Jamie’s Grilled Cheese from The Scottish Prisoner

Jamie’s Grilled Cheese from The Scottish Prisoner

Breakfast was even more cursory than supper had been, though Jamie toasted two pieces of bread with cheese between, so that the cheese melted, something Grey hadn’t seen before but thought very tasty.  Quinn mounted up without comment afterward and headed back to the road.

Grey sat on a moss-covered rock, watching until the Irishman had got well away, then swiveled back to face Fraser, who was tidily rolling up a pair of stocking into a ball.

“I woke up last night,” he said without preamble.

Fraser stuffed the stocking into his portmanteau and reached for the heel of bread, which followed the stockings.

“Did you,” he said, not looking up.

“Yes.  One question – does Mr. Quinn know the nature of our business with Siverly?”

Fraswer hesitated a moment before answering.

“Probably not.”  He looked up, eyes a startlingly deep blue.  “If he does, he didna hear it from me.”

Diana Gabaldon, The Scottish Prisoner (Chapter 16 – Tower House)

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Jocasta’s Got the Munchies & The Winner!

Jocasta’s Got the Munchies & The Winner!

“Will ye have keek in my saddlebags, lass?” she asked, stretching a little to ease herself on the bed.  “There’s a bittie parcel in there of an herb ye might find of interest.”

I found it immediately — by smell.

“Where on earth did you get that?” I asked, halfway amused.

“Farquard Campbell,” she replied matter-of-factly.  “When ye told me what the difficulty was with my eyes, I asked Fentiman if he kent anything that might be of help, and he told me that he’d heard somewhere that hemp might be of use.  Farquard Campbell has a field of it under cultivation, so I thought I might as well try it.  It does seem to help.  Would ye put it in my hand, please, niece?”

Fascinated, I put the parcel of hemp and the little stack of papers down on the table beside her, and guided her hand to it.  Rolling carefully onto her side to prevent the poultice falling off, she took a good pinch of aromatic herb, sprinkled it down the center of the paper, and rolled as tidy a joint as I had ever seen in Boston.

Without comment, I held the candle flame for her to light it, and she eased herself back on the pillow, nostrils flaring as she took a deep lungful of smoke.

Diana Gabaldon, A Breath of Snow and Ashes (Chapter 110 – The Smell of Light)

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Shepherd’s Pie from An Echo in the Bone

Shepherd’s Pie from An Echo in the Bone

He passed the Free North Church and half-smiled at it, thinking of Mrs. Ogilvy and Mrs. MacNeil.  They’d be back, he knew, if he didn’t do something about it.  He knew their brand of determined kindliness.  Dear God, if they heard that Bree had gone to work and — to their way of thinking — abandoned him with two small children, they’d be running shepherd’s pies and hot stovies out to him in relays.  That mightn’t be such a bad thing, he thought, meditatively licking his lips — save that they’d stay to poke their noses into the workings of his household, and letting them into Brianna’s kitchen would be not merely playing with dynamite but deliberately throwing a bottle of nitroglycerin into the midst of his marriage.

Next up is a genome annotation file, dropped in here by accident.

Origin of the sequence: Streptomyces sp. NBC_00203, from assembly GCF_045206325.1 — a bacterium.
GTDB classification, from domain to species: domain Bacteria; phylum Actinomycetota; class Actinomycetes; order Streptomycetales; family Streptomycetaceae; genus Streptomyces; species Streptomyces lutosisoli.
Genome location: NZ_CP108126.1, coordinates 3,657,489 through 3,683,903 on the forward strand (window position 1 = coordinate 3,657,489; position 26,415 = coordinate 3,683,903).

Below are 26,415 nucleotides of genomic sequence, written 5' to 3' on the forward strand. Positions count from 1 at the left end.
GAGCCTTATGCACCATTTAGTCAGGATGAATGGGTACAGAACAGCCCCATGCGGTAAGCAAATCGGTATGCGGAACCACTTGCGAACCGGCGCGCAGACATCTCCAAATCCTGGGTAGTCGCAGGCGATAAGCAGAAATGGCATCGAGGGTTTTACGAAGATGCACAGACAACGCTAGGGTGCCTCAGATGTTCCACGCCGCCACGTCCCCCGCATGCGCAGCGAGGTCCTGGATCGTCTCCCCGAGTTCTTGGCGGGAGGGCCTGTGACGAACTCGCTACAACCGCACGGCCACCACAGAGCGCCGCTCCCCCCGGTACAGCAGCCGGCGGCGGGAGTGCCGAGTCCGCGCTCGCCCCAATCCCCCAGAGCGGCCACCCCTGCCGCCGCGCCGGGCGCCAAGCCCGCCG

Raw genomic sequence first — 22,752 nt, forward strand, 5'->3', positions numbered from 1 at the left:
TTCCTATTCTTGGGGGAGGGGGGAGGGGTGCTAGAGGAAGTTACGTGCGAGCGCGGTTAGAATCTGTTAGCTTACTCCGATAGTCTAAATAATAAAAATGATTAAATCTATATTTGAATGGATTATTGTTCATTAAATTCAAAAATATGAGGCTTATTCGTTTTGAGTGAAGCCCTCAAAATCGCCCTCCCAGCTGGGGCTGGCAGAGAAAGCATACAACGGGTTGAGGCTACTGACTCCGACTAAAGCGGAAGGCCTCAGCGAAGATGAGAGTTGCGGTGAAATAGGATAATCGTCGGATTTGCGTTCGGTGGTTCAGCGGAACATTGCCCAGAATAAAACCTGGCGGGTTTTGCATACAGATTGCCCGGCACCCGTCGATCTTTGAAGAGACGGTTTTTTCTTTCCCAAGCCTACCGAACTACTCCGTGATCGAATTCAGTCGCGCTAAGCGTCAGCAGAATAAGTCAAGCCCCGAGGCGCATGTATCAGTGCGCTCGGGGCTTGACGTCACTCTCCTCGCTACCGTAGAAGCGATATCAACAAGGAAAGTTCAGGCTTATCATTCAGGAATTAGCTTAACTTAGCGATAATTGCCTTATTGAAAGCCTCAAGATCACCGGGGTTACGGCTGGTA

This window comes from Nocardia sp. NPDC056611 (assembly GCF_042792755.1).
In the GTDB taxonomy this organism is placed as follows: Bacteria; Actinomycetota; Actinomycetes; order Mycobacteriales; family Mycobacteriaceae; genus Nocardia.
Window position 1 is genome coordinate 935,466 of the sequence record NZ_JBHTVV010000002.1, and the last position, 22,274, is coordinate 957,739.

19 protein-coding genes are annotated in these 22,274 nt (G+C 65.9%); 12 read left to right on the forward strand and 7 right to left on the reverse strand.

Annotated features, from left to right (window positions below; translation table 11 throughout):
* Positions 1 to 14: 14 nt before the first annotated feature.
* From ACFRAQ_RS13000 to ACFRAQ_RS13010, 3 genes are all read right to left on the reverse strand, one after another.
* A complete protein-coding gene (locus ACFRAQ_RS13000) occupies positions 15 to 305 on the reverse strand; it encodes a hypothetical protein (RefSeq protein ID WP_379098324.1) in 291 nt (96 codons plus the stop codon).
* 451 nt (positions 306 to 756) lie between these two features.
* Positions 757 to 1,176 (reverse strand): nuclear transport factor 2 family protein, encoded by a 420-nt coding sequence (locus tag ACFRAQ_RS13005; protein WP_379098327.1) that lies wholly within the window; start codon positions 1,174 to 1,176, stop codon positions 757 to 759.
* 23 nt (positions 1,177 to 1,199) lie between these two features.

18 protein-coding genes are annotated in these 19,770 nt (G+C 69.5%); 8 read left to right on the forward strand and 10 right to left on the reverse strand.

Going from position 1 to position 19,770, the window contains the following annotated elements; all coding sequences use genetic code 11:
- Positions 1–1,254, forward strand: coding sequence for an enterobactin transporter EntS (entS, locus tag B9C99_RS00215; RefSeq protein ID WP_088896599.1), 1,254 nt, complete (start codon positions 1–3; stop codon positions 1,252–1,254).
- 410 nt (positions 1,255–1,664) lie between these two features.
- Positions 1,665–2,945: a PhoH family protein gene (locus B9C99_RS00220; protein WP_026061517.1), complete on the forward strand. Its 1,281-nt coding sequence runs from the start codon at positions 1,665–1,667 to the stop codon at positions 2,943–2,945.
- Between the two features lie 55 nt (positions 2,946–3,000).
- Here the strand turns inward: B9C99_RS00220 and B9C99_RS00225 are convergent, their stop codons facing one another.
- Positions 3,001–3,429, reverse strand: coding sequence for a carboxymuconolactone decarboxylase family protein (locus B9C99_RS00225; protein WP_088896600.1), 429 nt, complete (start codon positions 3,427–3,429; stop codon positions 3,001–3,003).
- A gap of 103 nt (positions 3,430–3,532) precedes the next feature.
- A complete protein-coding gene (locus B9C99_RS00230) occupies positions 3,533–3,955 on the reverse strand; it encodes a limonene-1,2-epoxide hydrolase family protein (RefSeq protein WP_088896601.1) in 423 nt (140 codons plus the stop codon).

“Catholics don’t believe in divorce,” Bree had informed him once.  “We do believe in murder.  There’s always Confession, after all.”

Diana Gabaldon, An Echo in the Bone (Chapter 16 – Unarmed Conflict)

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Jamie’s Rusty Nail

Jamie’s Rusty Nail

A sudden roar from the roof above startled me out of my thoughts.

I walked out into the dooryard and looked up, shading my eyes against the morning sun.  Jamie was sitting astride the rooftree, rocking to and fro over one hand, which he held curled into his belly. 

“What’s going on up there?”  I called.

“I’ve got a splinter,” came the terse answer,obviously spoken through clenched teeth. 

I wanted to laugh, if only as small escape from tension, but didn’t.

“Well, come down, then.  I’ll pull it out.”

“I’m no finished!”

“I don’t care!” I said, suddenly impatient with him.  “Come down this minute.  I want to talk to you.”

A bag of nails hit the grass with a sudden clank, followed instantly by the hammer.

First things first, then.

Diana Gabaldon, A Breath of Snow and Ashes, Chapter 30 – The Captive

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Venison Stew from DOA – Guest Post by Inn At The Crossroads

Venison Stew from DOA – Guest Post by Inn At The Crossroads

I’m pleased to present Outlander Kitchen’s very first blog swap!  Today, OK has been temporarily taken over by the creators of the fabulous Inn At the Crossroads, who create fantastic-looking dishes inspired by the vast and epic world of George R.R. Martin’s Game of Throne Series.  Watch for their cookbook, A Feast of Ice and Fire, available on May 29!

Today, they’ve made a delicious venison stew from Drums of Autumn, as described by Jamie in a letter back home, and read by Brianna during her brief 18th C stop at Lallybroch.

As for my half of this swap, you’ll find my version of Sister’s Stew, a rich hearty fish chowder, from G.R.R.’s Dance with Dragons here.

“Also a large boiling kettle, whose Acquisition we have Celebrated with a great quantity of tasty Stew, made with Venison, wild Onions from the wood, dried beans, and likewise some Tomatoe-fruits, dried from the Summer. None of us Died or suffered Ill-effects from Eating of the stew, so Claire is likely right, Tomatoes are not Poison.”

Diana Gabaldon, Drums of Autumn (Chapter 34 – Lallybroch)

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